Effect of blood and albumin on pulmonary hypertension and edema in perfused rabbit lungs

S. A. Kraft, S. Fujishima, G. P. McGuire, J. S. Thompson, T. A. Raffin, R. G. Pearl

Research output: Contribution to journalArticlepeer-review

14 Citations (Scopus)


Perfusate composition may alter pulmonary hemodynamics and edema formation in perfused lungs. Perfusion for 3 h with Krebs-Henseleit solution with 3% bovine serum albumin did not produce pulmonary hypertension, pulmonary edema (assessed by lung wet-to-dry wt ratio), or increased macromolecular permeability (assessed by 125I-albumin uptake). Addition of blood to hematocrit levels of 10 or 20% resulted in pulmonary hypertension during the final hour of perfusion but not pulmonary edema or increased macromolecular permeability. Pulmonary hypertension during blood perfusion was primarily due to increased precapillary resistance. Perfusion with buffer solution without albumin produced edema and increased macromolecular permeability but not pulmonary hypertension. In lungs perfused with blood (20% hematocrit), thromboxane B2 levels increased in parallel with the pulmonary hypertension, and inhibition of cyclooxygenase or thromboxane synthase with indomethacin or dazmegrel prevented pulmonary hypertension. Perfusion with leukopenic blood (from prior nitrogen mustard administration or from filtration) also prevented pulmonary hypertension. We conclude that blood perfusion produces pulmonary hypertension via thromboxane A2 generation, which depends on leukocyte activation, and that perfusion with buffer solutions without albumin produces edema and increased permeability without pulmonary hypertension.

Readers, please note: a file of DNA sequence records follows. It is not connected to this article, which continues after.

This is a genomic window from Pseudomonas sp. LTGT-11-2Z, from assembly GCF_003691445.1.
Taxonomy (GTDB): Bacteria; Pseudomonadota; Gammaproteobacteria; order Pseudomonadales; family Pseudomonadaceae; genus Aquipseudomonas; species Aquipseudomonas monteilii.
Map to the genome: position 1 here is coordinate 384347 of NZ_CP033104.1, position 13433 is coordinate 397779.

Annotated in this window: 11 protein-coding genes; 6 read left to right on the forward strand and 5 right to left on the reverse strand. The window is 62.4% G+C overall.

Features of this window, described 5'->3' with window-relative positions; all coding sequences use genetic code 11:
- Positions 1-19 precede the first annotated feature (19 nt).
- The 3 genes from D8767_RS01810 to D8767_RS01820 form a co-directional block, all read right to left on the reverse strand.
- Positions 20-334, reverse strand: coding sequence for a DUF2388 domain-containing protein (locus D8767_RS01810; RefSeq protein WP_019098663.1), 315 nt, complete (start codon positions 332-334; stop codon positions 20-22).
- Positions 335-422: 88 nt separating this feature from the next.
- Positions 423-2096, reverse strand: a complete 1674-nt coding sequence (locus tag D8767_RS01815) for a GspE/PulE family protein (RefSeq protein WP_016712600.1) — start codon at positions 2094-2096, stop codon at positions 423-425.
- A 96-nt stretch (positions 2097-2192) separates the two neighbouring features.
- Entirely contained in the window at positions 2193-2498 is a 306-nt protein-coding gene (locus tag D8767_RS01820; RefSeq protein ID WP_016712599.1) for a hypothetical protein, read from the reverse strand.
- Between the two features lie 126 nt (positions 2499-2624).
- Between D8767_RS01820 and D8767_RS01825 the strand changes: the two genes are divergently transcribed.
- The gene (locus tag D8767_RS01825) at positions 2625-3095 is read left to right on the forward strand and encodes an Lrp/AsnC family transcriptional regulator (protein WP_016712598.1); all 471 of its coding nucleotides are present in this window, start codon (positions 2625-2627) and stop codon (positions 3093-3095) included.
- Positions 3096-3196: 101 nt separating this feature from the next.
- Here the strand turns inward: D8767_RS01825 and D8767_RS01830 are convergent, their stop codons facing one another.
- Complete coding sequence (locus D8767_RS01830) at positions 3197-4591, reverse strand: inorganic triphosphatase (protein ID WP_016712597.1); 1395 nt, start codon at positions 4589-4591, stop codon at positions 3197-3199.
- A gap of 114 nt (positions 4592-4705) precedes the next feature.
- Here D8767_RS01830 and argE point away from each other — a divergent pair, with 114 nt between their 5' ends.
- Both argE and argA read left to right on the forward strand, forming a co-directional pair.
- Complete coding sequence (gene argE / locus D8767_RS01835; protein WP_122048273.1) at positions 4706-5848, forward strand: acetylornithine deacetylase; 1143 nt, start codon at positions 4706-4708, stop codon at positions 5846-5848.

Original languageEnglish
Pages (from-to)499-504
Number of pages6
JournalJournal of Applied Physiology
Issue number2
Publication statusPublished - 1995
Externally publishedYes

ASJC Scopus subject areas

  • Physiology
  • Physiology (medical)


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